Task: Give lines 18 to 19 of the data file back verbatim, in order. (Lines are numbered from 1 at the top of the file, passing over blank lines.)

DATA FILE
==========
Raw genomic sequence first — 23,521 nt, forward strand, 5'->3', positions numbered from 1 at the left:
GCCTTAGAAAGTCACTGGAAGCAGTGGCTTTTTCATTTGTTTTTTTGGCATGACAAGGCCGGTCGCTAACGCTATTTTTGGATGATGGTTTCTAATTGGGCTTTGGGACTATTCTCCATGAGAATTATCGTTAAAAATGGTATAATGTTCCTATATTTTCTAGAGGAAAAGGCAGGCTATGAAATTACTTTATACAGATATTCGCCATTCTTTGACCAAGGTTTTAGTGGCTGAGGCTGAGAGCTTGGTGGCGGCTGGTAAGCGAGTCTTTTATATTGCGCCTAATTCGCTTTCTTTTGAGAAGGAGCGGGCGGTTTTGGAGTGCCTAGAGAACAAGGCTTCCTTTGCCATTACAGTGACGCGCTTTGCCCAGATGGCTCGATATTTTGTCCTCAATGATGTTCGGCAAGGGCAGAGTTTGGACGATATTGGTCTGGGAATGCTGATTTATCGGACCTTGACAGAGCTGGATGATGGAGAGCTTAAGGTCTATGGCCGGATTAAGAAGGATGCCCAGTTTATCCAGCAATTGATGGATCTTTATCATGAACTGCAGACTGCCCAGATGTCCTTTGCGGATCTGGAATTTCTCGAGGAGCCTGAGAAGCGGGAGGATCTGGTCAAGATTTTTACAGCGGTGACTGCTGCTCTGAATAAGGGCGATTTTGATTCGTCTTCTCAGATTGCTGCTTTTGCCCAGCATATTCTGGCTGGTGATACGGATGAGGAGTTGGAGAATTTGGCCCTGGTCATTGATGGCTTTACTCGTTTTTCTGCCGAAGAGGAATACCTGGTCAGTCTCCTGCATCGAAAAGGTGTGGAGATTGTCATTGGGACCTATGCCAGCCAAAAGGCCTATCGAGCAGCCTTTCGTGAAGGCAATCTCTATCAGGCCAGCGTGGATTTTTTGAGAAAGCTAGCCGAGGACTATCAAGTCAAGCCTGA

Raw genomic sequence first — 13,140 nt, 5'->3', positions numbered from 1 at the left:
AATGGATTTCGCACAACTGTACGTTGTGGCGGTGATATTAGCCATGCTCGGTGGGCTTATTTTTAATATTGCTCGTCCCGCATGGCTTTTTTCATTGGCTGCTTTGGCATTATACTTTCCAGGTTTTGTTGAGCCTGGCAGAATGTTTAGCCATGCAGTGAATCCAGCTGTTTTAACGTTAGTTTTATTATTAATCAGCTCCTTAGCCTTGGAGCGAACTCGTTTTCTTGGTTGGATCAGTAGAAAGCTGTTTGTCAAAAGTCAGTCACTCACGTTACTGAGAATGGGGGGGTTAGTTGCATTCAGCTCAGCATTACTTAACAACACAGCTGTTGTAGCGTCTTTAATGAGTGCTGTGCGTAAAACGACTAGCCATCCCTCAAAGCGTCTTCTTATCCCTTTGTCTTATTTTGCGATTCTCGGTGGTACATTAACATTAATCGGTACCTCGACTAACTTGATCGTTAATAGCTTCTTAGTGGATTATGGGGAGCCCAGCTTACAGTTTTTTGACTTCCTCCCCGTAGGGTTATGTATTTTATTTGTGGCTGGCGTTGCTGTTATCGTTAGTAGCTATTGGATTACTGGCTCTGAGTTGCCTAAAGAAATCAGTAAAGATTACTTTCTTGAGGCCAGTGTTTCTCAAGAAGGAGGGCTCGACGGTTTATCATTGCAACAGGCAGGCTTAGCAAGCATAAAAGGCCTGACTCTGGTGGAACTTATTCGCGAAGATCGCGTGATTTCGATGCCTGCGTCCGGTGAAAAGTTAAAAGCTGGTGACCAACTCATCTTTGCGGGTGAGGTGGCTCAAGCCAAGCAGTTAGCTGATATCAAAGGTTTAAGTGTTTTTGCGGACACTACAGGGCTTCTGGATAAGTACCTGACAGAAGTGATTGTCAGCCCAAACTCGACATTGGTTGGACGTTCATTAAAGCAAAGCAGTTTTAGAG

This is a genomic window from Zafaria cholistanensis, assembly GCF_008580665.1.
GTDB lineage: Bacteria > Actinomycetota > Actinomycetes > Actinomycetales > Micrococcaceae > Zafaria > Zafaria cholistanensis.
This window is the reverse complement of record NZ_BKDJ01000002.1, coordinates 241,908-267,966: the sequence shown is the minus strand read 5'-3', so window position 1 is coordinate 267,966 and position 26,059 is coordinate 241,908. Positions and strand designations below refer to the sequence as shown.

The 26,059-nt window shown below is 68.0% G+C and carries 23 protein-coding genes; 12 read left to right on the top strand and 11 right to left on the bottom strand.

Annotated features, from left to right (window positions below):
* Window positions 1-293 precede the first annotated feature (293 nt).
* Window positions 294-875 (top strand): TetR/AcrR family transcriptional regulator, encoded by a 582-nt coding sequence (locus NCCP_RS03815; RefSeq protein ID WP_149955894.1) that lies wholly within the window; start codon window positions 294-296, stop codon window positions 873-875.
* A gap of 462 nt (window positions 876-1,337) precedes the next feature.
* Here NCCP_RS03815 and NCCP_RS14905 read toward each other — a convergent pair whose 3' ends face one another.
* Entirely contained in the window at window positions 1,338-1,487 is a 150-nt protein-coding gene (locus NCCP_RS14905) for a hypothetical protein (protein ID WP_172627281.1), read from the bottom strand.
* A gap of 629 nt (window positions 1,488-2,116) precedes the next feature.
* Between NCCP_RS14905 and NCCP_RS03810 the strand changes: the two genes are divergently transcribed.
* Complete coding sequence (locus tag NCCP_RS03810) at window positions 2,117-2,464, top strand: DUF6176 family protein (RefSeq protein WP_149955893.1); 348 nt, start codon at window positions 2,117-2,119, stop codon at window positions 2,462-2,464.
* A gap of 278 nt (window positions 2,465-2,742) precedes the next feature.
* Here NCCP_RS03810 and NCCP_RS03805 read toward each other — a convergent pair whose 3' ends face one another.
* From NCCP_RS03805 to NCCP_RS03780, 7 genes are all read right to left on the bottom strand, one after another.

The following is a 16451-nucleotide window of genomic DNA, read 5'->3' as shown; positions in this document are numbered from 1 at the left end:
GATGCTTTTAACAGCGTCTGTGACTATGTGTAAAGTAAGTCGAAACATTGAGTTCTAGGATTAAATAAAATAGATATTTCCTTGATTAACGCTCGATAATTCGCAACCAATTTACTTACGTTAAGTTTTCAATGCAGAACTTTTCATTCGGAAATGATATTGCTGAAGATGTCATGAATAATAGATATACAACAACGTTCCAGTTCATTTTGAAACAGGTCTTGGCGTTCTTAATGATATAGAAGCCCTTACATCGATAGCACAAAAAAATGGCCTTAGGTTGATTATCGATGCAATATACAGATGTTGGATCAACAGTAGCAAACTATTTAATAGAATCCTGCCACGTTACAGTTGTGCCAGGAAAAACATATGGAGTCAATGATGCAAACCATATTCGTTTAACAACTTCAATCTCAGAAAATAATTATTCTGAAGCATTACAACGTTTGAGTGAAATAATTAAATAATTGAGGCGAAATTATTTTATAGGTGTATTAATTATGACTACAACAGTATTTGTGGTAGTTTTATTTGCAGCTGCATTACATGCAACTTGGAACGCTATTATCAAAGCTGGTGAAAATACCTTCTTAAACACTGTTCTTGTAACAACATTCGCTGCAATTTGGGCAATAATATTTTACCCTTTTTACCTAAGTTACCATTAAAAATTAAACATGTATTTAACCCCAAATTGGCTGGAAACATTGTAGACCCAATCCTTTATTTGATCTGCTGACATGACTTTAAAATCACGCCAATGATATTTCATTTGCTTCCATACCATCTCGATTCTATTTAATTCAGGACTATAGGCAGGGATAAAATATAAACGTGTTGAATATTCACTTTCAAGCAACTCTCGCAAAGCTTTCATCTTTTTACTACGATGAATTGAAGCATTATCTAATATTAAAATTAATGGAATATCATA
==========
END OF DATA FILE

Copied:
* A gap of 278 nt (window positions 2,465-2,742) precedes the next feature.
* Here NCCP_RS03810 and NCCP_RS03805 read toward each other — a convergent pair whose 3' ends face one another.